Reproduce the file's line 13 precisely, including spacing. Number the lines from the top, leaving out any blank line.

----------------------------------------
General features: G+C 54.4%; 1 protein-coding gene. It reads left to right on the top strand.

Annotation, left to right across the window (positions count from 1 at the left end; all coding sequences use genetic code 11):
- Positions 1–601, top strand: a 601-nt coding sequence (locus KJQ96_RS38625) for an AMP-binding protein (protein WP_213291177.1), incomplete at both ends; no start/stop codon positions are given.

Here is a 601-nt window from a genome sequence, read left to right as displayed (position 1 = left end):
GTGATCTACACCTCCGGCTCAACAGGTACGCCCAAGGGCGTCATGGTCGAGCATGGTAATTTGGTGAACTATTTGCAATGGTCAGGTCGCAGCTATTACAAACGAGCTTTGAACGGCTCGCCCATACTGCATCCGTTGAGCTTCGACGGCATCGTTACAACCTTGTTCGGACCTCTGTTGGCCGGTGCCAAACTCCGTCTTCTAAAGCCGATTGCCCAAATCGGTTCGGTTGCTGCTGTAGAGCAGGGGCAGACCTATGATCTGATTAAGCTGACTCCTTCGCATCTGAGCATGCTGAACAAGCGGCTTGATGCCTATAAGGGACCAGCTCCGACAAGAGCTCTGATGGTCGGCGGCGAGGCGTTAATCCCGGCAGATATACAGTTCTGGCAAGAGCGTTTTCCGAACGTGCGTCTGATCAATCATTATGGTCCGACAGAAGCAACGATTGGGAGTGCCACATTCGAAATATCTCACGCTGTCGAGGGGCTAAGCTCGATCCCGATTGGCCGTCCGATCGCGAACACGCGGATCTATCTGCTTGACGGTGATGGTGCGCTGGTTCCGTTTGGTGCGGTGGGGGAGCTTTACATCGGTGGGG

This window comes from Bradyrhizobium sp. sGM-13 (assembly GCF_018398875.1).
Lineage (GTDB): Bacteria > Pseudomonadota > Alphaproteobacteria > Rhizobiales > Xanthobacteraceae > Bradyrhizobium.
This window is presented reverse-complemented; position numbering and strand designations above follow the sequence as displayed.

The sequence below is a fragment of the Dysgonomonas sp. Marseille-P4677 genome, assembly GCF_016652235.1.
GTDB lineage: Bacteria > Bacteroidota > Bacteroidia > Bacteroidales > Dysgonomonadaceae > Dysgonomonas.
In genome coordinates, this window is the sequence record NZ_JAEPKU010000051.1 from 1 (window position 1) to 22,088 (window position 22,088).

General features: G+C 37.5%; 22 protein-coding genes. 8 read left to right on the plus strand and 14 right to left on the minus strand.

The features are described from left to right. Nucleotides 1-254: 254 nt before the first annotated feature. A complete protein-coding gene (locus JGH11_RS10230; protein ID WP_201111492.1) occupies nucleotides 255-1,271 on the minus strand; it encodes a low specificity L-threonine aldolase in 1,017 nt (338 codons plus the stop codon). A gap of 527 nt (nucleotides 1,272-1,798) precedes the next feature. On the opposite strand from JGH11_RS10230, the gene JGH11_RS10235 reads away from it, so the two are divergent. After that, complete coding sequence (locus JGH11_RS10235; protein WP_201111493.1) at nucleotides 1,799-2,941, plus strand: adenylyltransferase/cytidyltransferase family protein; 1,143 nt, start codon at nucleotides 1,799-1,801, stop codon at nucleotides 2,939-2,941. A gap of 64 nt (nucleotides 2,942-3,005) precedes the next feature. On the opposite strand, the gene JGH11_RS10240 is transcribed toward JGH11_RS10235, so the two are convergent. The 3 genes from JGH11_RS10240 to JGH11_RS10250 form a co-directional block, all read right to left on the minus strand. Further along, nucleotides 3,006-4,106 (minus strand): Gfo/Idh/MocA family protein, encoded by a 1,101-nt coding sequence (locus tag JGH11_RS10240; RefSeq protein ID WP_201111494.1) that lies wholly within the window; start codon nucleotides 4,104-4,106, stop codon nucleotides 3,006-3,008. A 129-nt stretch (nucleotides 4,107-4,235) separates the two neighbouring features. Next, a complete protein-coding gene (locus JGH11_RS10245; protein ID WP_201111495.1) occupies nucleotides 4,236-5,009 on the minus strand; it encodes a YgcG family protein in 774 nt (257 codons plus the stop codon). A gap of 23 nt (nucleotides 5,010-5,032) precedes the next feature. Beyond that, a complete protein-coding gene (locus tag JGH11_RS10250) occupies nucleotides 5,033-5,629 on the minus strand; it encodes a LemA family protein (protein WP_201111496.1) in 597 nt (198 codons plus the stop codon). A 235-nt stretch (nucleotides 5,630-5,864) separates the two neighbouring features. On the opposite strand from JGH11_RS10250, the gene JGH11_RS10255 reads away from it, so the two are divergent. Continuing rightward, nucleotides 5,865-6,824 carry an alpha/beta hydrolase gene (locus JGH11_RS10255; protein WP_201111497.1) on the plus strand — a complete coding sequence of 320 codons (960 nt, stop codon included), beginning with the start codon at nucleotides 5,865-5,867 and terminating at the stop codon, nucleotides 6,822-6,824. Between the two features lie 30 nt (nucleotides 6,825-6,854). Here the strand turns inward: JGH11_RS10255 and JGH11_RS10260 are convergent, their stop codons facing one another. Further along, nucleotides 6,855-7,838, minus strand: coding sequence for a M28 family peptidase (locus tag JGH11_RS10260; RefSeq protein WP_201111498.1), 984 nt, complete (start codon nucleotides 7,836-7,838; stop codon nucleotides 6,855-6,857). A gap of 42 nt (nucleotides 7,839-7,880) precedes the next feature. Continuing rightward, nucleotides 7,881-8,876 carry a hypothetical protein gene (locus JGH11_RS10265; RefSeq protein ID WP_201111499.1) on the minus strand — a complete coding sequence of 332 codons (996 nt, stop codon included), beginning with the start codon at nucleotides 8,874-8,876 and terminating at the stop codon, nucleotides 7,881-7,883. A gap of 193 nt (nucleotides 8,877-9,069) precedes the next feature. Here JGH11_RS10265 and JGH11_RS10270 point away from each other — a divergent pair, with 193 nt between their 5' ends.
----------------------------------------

The features are described from left to right. Nucleotides 1-254: 254 nt before the first annotated feature. A complete protein-coding gene (locus JGH11_RS10230; protein ID WP_201111492.1) occupies nucleotides 255-1,271 on the minus strand; it encodes a low specificity L-threonine aldolase in 1,017 nt (338 codons plus the stop codon). A gap of 527 nt (nucleotides 1,272-1,798) precedes the next feature. On the opposite strand from JGH11_RS10230, the gene JGH11_RS10235 reads away from it, so the two are divergent. After that, complete coding sequence (locus JGH11_RS10235; protein WP_201111493.1) at nucleotides 1,799-2,941, plus strand: adenylyltransferase/cytidyltransferase family protein; 1,143 nt, start codon at nucleotides 1,799-1,801, stop codon at nucleotides 2,939-2,941. A gap of 64 nt (nucleotides 2,942-3,005) precedes the next feature. On the opposite strand, the gene JGH11_RS10240 is transcribed toward JGH11_RS10235, so the two are convergent. The 3 genes from JGH11_RS10240 to JGH11_RS10250 form a co-directional block, all read right to left on the minus strand. Further along, nucleotides 3,006-4,106 (minus strand): Gfo/Idh/MocA family protein, encoded by a 1,101-nt coding sequence (locus tag JGH11_RS10240; RefSeq protein ID WP_201111494.1) that lies wholly within the window; start codon nucleotides 4,104-4,106, stop codon nucleotides 3,006-3,008. A 129-nt stretch (nucleotides 4,107-4,235) separates the two neighbouring features. Next, a complete protein-coding gene (locus JGH11_RS10245; protein ID WP_201111495.1) occupies nucleotides 4,236-5,009 on the minus strand; it encodes a YgcG family protein in 774 nt (257 codons plus the stop codon). A gap of 23 nt (nucleotides 5,010-5,032) precedes the next feature. Beyond that, a complete protein-coding gene (locus tag JGH11_RS10250) occupies nucleotides 5,033-5,629 on the minus strand; it encodes a LemA family protein (protein WP_201111496.1) in 597 nt (198 codons plus the stop codon). A 235-nt stretch (nucleotides 5,630-5,864) separates the two neighbouring features. On the opposite strand from JGH11_RS10250, the gene JGH11_RS10255 reads away from it, so the two are divergent. Continuing rightward, nucleotides 5,865-6,824 carry an alpha/beta hydrolase gene (locus JGH11_RS10255; protein WP_201111497.1) on the plus strand — a complete coding sequence of 320 codons (960 nt, stop codon included), beginning with the start codon at nucleotides 5,865-5,867 and terminating at the stop codon, nucleotides 6,822-6,824. Between the two features lie 30 nt (nucleotides 6,825-6,854). Here the strand turns inward: JGH11_RS10255 and JGH11_RS10260 are convergent, their stop codons facing one another. Further along, nucleotides 6,855-7,838, minus strand: coding sequence for a M28 family peptidase (locus tag JGH11_RS10260; RefSeq protein WP_201111498.1), 984 nt, complete (start codon nucleotides 7,836-7,838; stop codon nucleotides 6,855-6,857). A gap of 42 nt (nucleotides 7,839-7,880) precedes the next feature. Continuing rightward, nucleotides 7,881-8,876 carry a hypothetical protein gene (locus JGH11_RS10265; RefSeq protein ID WP_201111499.1) on the minus strand — a complete coding sequence of 332 codons (996 nt, stop codon included), beginning with the start codon at nucleotides 8,874-8,876 and terminating at the stop codon, nucleotides 7,881-7,883. A gap of 193 nt (nucleotides 8,877-9,069) precedes the next feature. Here JGH11_RS10265 and JGH11_RS10270 point away from each other — a divergent pair, with 193 nt between their 5' ends.